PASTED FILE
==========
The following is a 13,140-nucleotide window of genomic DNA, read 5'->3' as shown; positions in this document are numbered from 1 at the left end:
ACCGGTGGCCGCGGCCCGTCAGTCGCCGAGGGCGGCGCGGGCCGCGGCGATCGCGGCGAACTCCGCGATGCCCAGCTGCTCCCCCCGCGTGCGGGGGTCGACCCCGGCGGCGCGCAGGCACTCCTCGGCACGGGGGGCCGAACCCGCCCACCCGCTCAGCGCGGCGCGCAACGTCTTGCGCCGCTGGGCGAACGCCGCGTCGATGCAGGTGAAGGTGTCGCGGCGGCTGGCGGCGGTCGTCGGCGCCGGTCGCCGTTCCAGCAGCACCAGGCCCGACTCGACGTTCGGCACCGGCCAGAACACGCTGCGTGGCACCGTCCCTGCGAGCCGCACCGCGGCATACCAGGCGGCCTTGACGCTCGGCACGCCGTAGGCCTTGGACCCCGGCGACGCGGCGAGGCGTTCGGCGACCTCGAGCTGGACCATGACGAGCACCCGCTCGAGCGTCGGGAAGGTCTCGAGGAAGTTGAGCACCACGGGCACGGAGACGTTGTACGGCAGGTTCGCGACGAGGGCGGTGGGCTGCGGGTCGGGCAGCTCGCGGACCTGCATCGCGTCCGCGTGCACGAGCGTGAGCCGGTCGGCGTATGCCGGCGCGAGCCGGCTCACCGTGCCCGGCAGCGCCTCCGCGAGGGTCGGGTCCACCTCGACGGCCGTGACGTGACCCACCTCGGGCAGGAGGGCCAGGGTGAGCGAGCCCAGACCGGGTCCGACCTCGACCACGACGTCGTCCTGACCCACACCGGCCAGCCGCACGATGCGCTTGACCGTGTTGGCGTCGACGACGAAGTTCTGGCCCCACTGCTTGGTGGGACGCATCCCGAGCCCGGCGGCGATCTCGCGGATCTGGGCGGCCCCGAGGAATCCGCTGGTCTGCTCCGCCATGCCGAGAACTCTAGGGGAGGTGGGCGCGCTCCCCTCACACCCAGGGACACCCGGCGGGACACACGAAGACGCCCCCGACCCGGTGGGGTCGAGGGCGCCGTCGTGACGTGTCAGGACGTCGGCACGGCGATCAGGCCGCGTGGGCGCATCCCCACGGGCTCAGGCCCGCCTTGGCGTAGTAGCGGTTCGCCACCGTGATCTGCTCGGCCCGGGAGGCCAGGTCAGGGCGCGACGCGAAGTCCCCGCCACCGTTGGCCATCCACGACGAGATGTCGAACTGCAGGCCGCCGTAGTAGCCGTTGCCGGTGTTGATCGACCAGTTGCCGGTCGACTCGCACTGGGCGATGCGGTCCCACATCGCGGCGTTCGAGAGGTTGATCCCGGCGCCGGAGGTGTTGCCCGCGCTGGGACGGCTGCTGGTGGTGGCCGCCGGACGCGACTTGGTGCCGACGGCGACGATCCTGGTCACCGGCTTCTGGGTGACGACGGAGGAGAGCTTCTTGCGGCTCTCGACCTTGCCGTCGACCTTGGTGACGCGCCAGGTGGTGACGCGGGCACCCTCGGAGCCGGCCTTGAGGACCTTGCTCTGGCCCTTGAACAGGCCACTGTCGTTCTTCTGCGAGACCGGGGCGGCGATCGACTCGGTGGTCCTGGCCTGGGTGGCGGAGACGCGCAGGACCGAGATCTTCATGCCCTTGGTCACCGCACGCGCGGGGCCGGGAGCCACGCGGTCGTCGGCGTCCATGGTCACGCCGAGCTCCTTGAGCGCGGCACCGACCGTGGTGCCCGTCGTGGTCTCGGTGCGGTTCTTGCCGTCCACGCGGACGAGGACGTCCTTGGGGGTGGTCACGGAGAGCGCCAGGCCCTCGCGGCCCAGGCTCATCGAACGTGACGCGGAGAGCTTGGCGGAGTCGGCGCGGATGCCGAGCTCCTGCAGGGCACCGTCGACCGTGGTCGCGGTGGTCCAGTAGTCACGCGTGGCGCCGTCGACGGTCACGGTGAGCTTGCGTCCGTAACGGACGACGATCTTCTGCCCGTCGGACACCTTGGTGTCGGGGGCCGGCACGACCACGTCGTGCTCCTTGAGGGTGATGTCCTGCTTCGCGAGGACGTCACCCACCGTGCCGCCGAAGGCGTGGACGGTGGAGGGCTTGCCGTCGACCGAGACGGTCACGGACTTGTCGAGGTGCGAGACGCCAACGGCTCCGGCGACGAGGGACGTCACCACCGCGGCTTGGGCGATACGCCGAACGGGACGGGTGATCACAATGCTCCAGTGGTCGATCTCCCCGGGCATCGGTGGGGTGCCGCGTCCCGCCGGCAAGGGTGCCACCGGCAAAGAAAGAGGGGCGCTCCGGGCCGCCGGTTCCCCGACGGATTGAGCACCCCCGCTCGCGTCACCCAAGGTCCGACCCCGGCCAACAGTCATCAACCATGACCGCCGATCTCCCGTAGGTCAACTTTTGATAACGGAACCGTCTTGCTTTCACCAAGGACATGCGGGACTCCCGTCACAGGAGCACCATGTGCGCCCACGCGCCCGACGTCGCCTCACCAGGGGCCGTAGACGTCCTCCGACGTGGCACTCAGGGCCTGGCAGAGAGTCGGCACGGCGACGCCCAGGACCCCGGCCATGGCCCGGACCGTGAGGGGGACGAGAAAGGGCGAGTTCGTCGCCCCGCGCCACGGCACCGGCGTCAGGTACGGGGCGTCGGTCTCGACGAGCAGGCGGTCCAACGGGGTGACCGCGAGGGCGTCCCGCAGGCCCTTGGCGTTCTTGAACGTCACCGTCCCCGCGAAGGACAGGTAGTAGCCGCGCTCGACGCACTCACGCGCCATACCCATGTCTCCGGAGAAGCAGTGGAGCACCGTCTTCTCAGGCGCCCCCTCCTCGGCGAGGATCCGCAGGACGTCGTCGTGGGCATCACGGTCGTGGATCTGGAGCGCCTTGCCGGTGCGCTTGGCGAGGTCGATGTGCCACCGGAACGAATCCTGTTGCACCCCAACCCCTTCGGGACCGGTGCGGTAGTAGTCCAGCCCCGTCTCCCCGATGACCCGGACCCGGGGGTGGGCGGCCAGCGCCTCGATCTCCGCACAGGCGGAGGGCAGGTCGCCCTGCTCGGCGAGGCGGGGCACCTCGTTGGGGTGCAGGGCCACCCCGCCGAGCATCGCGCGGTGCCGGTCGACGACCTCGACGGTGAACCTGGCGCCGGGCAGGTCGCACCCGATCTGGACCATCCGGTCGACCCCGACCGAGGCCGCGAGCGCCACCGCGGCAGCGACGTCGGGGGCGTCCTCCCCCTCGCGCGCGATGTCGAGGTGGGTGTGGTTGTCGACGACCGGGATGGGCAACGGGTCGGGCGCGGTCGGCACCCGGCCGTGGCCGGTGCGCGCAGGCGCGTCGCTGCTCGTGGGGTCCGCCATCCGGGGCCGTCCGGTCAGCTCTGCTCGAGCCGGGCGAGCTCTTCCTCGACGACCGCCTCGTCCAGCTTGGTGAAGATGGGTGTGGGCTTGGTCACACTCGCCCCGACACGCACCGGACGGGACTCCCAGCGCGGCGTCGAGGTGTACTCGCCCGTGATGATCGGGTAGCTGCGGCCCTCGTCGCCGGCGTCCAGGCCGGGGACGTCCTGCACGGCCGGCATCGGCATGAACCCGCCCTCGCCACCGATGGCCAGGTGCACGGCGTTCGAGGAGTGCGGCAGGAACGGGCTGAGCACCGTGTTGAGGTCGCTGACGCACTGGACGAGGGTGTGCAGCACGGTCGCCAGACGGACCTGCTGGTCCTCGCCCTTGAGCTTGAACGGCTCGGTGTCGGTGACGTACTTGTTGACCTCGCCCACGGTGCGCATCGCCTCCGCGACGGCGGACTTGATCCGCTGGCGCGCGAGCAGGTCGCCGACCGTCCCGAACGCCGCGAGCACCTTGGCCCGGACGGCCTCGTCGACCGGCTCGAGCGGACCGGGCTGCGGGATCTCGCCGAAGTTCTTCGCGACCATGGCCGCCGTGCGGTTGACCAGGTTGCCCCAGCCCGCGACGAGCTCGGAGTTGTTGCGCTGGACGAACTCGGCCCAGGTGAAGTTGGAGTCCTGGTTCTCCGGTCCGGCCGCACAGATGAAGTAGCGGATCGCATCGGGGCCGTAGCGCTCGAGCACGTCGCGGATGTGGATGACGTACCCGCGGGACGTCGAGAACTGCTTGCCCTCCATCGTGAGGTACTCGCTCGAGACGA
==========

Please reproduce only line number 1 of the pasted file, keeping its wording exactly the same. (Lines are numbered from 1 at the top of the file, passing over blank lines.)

The following is a 13,140-nucleotide window of genomic DNA, read 5'->3' as shown; positions in this document are numbered from 1 at the left end: